But many of the 20 and 30 somethings who attended a Montgomery County Young Democrats forum on the question Tuesday night in Silver Spring said millenials choose D.C. and Arlington over Montgomery because of better nightlife, walkability, transit access and access to jobs.
The discussion covered a range of issues tied to attracting more young people to Montgomery, including finding space to grow a family and, of course, Montgomery’s relative lack of nightlife activity, a topic that’s been in the news recently.
Councilmember Hans Riemer (D-At large) is working with County Executive Isiah Leggett (D) on a night time economy initiative. He led the discussion.
“When we look at young people that we educate in this county, we spend, the average is $180,000. That’s what it costs us to educate a person all the way through our public schools, which is a testament to our commitment to education. But when our young people graduate from Montgomery County Public Schools, do they stay in Montgomery County or do they go to college and move to some other part of the country or some other part of the region,” Riemer asked. “The unfortunate news is that they are not staying in Montgomery County. They are moving to other parts of our region. They are moving to other parts of the county. We have to do a better job, absolutely in my opinion, at least capturing our share of young people who want to move to the Washington region.”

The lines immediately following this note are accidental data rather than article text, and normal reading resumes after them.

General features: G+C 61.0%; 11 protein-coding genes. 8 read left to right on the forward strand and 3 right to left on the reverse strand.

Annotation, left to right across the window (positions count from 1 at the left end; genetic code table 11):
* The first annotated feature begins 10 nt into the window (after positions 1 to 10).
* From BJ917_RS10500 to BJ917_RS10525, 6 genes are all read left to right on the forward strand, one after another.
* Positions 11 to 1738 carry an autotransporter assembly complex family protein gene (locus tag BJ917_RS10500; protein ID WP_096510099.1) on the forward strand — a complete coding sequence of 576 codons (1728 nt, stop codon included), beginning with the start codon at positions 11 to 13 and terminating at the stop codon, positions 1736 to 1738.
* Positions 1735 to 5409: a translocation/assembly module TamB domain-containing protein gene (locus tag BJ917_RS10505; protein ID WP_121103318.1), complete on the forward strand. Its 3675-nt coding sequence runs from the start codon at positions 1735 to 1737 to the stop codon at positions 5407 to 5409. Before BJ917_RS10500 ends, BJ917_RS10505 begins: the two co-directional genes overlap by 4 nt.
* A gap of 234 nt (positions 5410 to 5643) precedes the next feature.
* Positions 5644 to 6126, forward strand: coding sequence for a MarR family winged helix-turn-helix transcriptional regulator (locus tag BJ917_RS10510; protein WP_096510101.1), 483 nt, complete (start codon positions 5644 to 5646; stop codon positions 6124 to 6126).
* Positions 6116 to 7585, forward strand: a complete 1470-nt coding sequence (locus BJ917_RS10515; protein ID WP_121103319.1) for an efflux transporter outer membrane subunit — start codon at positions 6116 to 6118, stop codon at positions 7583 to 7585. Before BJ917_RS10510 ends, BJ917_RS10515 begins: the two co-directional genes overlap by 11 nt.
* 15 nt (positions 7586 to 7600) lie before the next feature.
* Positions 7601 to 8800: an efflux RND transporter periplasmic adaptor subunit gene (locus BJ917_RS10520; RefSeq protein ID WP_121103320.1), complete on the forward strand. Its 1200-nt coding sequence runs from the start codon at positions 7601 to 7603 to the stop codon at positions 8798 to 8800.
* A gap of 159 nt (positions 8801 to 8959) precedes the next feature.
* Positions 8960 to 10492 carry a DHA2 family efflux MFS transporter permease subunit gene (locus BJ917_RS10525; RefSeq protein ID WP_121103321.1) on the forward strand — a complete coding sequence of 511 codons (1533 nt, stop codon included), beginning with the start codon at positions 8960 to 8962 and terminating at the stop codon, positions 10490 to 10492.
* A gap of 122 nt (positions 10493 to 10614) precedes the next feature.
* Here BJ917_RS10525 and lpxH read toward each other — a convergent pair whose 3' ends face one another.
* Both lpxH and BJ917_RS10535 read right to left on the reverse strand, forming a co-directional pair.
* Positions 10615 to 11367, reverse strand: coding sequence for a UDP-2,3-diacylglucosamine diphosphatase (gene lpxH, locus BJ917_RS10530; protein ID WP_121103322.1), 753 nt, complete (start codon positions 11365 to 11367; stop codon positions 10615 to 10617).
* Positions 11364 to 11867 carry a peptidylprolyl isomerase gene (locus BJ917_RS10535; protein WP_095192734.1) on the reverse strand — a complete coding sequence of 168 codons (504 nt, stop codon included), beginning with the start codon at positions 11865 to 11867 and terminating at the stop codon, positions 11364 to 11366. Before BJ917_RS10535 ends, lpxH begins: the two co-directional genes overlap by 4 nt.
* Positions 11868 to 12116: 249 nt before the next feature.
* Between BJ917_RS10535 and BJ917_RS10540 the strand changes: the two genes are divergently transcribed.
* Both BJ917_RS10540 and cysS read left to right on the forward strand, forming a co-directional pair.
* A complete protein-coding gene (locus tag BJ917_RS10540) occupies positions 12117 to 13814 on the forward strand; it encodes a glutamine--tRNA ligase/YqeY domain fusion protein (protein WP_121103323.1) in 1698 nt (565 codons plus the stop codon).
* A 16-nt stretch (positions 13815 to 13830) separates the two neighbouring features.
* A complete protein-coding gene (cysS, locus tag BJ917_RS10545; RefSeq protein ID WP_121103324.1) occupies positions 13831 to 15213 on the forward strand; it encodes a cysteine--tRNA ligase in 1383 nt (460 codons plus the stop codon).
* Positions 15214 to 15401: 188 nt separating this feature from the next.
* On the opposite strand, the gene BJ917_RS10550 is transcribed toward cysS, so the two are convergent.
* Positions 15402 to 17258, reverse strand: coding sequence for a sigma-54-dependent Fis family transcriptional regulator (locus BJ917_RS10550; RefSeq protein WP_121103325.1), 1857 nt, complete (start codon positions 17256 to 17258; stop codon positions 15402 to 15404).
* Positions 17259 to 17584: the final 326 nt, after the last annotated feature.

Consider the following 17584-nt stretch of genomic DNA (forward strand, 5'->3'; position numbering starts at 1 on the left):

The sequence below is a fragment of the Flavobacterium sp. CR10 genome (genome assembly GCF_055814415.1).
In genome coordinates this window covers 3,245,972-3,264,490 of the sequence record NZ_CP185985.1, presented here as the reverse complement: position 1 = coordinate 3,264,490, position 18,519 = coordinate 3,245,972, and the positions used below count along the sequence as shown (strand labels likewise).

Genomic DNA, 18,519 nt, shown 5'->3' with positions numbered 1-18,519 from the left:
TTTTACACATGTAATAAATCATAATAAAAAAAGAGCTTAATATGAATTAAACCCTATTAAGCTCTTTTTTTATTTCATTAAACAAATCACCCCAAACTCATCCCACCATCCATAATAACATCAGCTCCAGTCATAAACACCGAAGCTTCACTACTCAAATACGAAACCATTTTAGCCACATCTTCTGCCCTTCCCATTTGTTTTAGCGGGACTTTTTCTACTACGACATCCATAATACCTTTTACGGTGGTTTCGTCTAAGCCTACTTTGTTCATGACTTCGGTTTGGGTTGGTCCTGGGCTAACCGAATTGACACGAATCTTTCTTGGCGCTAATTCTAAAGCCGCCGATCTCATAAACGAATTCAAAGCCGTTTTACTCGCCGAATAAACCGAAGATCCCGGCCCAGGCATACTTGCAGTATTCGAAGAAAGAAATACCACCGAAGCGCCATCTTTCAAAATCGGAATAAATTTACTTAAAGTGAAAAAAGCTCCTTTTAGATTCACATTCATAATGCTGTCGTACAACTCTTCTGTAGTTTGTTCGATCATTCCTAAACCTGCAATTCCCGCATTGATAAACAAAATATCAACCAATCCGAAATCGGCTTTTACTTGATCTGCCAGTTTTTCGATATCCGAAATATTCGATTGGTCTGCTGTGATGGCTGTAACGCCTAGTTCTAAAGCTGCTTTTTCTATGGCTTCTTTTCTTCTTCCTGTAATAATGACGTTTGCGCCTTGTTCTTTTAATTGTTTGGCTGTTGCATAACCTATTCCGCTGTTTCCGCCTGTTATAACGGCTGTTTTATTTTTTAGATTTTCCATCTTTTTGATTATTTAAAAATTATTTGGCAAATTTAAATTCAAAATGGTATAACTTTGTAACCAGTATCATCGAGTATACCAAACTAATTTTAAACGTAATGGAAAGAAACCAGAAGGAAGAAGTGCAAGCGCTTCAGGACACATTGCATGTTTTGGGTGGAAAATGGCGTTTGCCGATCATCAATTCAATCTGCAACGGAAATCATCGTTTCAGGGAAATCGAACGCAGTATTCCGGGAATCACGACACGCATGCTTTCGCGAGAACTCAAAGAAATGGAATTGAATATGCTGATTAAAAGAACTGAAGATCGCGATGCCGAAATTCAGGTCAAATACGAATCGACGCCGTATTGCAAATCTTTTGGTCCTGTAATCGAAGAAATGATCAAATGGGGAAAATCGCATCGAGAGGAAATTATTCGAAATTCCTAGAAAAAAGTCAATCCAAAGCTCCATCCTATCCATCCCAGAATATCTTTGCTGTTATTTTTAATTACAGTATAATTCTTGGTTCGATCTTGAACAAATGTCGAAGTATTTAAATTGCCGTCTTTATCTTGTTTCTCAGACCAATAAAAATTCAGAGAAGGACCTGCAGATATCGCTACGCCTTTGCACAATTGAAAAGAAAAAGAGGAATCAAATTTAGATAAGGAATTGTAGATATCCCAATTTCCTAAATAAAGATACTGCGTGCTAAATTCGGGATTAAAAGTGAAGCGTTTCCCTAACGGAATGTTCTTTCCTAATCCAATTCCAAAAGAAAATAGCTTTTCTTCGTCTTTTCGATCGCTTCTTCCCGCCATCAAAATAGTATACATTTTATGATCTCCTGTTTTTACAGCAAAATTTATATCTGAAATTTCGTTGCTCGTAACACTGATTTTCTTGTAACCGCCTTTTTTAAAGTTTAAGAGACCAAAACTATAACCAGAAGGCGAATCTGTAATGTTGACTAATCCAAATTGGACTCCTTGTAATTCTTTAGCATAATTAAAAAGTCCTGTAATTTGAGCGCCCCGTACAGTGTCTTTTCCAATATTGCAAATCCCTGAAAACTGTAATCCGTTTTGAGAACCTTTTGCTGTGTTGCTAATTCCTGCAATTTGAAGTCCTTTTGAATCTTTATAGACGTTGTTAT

Councilmember Nancy Floreen (D-At large), Planning Board commissioner Casey Anderson, County Director of Housing and Community Affairs Rick Nelson, Bob Kaufman of the Maryland-National Capital Building Industry Association, Just Up The Pike blogger Dan Reed and Maryland Juice blogger David Moon took part in the discussion.
A common response from those in attendance was that cost is not the sole factor leading millenials to pick D.C. and Arlington over downtown, transit-oriented areas such as Bethesda and Silver Spring.
“I’ll pay an extra $100, $200 in rent so I can walk here, walk there. People balance the cost on the convenience,” said one participant who explained that if rents are similar in D.C. and Silver Spring, a young person is more likely to choose D.C. because there is more to do.
One participant complained about Bethesda’s lack of options and the 1 a.m. closing time for bars. Riemer mentioned the 50-50 alcohol to food ratio requirement, indicating it could face scrutiny as part of the county’s initiative.
But many of the participants spoke to larger issues.
One mentioned the importance of attracting jobs that recent college graduates could not just obtain but could make a decent enough salary with to get out of their parents’ homes.
Many spoke about the glut of efficiency and one-room apartments and the lack of two-room and three-room apartments that some said they’d like to move into once they start families.
“One of the failures that we make, is we are planning for today and not for tomorrow,” Nelson said. “Too many efficiencies and one-rooms in new developments. [Developers] claim there is no market for it.”
Kaufman said some developers do want to build larger apartments, but there is little opportunity for financing them on the federal level.
Transit was a big issue. Riemer said “it is hard to live in Montgomery County without a car,” and many agreed. Action Committee for Transit President Tina Slater pressed attendees to push for funding for the Purple Line light rail that would connect Bethesda and Silver Spring.
And Floreen said the suburban nature of the county wouldn’t change without input from politically active younger people who want improvements geared toward their lifestyle.
“You need to show up,” Floreen said. “The people who want everything to stay the same, they show up.”
“They show up in force,” Anderson added.
“We need a constituency who will actually say, ‘It’s OK. Let’s move forward. Let’s move into the 21st century,’” Floreen continued. “This is where you come in.”